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I have a templated class which contains a static function which does not depend on the template parameter. Yet the compiler seems to force me to specify a typename when I use the function.

template <typename T>
class MyClass {
    static void function();

template <typename T>
void MyClass<T>::function() {

This function can be used as:


But the 'int' is just there to satisfy the compiler. It doesn't mean anything, and can be replaced by any other type, which doesn't increase code readability. I would like to do someting like


or even


but the compiler doesn't let me. I realize that this is because in the header files I have explicitly marked the function as being templated, but when I remove the '< T >' from the header file it doesn't compile either.

What is the correct way to do this?

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If the type over which the template is being instantiated doesn't affect the function, I'd wonder whether it should really be a member function (even static) at all. Perhaps it should really be a external function in the same namespace? (Don't misunderstand: I'm not saying the current design is wrong, only that I'd think twice about whether it might be). – Jerry Coffin May 16 '12 at 18:30
@Jerry - I can't think of a case in which this design would NOT be wrong. Maybe being external is not the right response, it could be in a base, but clearly using the template system where it's not needed is bad. Can you think of any reason why this would be warranted? – Crazy Eddie May 16 '12 at 18:36
You should definitely consider making it a non-member function. If you're not convinced, take a look at this article by Scott Meyers, "How Non-Member Functions Improve Encapsulation". – Paul Manta May 16 '12 at 18:38
@CrazyEddie: No, I can't think of a reason -- I just hesitate to condemn it outright without knowing more about what's going on. – Jerry Coffin May 16 '12 at 18:39
If it is not related to T and thus not related to MyClass<T> and takes no parameters that are related to T, then it seems it should not be a member of the class. Maybe a free standing function is more appropriate. – Loki Astari May 16 '12 at 19:40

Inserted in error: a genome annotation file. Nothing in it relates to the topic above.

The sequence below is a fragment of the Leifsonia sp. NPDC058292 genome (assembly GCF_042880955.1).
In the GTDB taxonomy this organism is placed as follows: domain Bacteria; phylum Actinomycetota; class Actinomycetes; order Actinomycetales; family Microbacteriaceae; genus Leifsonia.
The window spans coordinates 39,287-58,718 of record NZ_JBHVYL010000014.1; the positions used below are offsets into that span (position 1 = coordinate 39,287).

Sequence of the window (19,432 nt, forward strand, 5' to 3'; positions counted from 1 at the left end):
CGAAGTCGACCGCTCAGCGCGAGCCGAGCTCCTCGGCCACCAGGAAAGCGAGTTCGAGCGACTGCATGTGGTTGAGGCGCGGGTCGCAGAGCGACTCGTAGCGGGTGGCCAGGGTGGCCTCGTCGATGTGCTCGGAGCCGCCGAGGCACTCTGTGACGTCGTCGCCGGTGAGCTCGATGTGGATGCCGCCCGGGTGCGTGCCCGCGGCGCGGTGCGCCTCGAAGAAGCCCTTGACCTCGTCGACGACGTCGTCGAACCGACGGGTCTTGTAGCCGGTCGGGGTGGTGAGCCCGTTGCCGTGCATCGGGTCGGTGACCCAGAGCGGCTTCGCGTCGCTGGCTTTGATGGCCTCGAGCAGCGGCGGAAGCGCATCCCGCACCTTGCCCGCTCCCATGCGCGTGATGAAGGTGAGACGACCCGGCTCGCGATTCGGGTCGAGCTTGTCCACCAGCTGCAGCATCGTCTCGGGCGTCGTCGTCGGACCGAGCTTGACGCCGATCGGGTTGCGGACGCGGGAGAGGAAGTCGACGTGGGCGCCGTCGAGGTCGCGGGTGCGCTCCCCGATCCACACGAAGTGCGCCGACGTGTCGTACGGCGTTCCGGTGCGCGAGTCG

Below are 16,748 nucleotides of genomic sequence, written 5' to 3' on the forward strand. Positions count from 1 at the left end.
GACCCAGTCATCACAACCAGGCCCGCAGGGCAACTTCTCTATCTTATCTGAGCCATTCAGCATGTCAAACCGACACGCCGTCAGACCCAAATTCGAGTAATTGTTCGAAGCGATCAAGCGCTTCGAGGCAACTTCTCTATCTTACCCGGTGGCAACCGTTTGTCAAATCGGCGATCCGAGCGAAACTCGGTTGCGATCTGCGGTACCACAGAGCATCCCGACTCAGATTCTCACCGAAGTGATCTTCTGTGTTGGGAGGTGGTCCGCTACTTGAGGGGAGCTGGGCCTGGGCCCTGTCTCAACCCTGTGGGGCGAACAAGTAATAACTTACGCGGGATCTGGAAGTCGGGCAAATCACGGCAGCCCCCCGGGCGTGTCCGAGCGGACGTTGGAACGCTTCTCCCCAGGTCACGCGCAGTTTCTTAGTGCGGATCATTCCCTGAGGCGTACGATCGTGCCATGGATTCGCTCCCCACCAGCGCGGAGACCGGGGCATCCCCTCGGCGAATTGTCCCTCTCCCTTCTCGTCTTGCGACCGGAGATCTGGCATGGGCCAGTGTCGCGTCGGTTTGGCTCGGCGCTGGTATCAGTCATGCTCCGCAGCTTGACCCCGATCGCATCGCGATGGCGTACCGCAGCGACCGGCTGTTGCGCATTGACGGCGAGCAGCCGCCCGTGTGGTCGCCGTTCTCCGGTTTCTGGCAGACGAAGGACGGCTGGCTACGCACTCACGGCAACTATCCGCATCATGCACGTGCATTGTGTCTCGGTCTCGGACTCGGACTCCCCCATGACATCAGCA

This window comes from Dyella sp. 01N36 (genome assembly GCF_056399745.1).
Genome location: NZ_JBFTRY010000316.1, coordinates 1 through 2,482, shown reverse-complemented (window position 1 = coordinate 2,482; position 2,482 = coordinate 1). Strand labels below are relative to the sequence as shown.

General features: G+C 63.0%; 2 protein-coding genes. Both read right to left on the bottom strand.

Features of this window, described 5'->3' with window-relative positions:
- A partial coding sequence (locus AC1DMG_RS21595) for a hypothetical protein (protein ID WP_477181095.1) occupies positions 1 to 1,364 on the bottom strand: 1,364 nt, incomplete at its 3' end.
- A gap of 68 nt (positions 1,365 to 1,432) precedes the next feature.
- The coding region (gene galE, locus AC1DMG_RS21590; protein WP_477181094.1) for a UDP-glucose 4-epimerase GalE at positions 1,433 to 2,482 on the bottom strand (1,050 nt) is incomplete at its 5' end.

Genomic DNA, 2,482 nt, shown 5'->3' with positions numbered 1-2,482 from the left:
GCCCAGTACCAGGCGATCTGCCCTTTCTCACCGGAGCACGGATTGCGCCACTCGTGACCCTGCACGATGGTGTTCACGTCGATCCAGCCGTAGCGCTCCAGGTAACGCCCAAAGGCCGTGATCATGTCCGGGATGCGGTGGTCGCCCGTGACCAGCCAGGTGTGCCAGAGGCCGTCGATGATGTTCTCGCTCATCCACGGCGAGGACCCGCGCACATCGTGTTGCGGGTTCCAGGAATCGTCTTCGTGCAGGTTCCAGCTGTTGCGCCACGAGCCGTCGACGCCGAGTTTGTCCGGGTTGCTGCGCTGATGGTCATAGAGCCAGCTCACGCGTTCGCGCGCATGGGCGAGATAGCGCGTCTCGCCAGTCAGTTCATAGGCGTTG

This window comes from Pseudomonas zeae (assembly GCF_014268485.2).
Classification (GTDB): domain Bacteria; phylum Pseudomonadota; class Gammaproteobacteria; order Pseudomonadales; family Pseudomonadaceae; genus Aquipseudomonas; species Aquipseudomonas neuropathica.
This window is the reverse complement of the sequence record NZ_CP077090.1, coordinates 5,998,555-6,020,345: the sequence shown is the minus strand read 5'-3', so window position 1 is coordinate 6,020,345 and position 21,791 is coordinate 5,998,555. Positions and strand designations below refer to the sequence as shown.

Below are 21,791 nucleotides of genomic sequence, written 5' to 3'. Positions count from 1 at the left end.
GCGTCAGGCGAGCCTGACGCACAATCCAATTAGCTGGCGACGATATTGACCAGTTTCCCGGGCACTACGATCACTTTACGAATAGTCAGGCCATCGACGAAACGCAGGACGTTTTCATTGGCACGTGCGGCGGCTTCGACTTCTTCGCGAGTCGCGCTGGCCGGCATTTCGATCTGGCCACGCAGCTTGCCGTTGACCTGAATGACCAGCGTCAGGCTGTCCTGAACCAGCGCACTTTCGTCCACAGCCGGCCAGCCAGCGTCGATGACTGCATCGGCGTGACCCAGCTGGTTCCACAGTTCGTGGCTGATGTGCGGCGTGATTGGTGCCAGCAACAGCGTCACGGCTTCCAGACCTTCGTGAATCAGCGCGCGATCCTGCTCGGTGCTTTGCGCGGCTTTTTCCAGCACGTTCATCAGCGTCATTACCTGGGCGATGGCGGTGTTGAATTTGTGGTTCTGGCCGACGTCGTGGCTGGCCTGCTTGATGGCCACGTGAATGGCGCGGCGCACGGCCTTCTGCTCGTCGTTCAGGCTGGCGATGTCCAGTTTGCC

3 Answers 3

up vote 4 down vote accepted

Imagine you had this:

template <typename T> struct Foo
    static void boom()
        static int n = 0;
        std::cout << ++n << std::endl;

Now imagine what happens if you say Foo<int>::boom(); Foo<int>::boom();, and compare that to the not-at-all equivalent Foo<int>::boom(); Foo<char>::boom();.

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Ah this is just devilish >:) – Luchian Grigore May 16 '12 at 18:40
I think this best answers my question. So, basically, I have the choice between adding a meaningless type (and leave readers of my code puzzled) or remove the function from the class by placing it in the contextless pool of global functions. Or are there other options which make it clear that function() conceptually belongs to MyClass? – marcelnijman May 16 '12 at 19:28
@marcelnijman: I think a common namespace would be the cleanest solution. – Kerrek SB May 16 '12 at 19:51

The type is very important!

Templates can be specialized, and therefore:

template <typename T>
class MyClass {
    static void function() { std::cout << "Hello, World!\n"; }

template <>
class MyClass<City> {
    static void function() { launchRockets(); }

is a viable program.

If you then write MyClass::function(), should it annihilate Bagdad or print a friendly message ?

Of course, if there is no reason for this function to do anything else that printing, then it should perhaps be a function on its own:

void function() { std::cout << "Hello, World!\n"; }

which is invoked simply by function(), hey, it's even shorter as there is no class!

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Most importantly I think, MyClass::function() doesn't make sense, since MyClass is not an actual class. – Luchian Grigore May 16 '12 at 18:35
@LuchianGrigore: I agree, however I chose another angle of attack to try to make the OP understand why it would be non-sensical rather than just asserting it. – Matthieu M. May 16 '12 at 18:38
And it's a good argument. +1. But I think the confusion between a class and a template class should be tackled as early as possible. – Luchian Grigore May 16 '12 at 18:39
The only reason I want to put function() in MyClass is that it is conceptually related to MyClass. In your example, function() does something which should depend on the typename. – marcelnijman May 16 '12 at 19:17
@marcelnijman: that is what namespace are for: grouping related classes and functions together. If it is so closely related, then declare it in the same header to make it clear. If it is just related, then put the two headers in the same folder and have both live in the same namespace. – Matthieu M. May 16 '12 at 19:26

Don't think of a template as a class. It's just a skeleton on which classes are built.

MyClass::function() doesn't have any meaning, since MyClass is not an actual class unless you specialize it.

MyClass<int>::function(); and MyClass<char>::function(); might not depend on the template parameter, they might behave the same, but they are not the same function.

Let's take a look at the binary:

00D617CE  call        MyClass<int>::function (0D611C2h) 
00D617D3  call        MyClass<char>::function (0D611C7h) 

For this, I provided an empty definition for function, so it definitely doesn't depend on the template parameter. As you can see, the two functions are different.

That's because there are two classes there generated by the compiler - MyClass<int> and MyClass<char>.

share|improve this answer
Is it possible to specify a function definition which is typename independent, yet is added to every specialization? – marcelnijman May 16 '12 at 19:19

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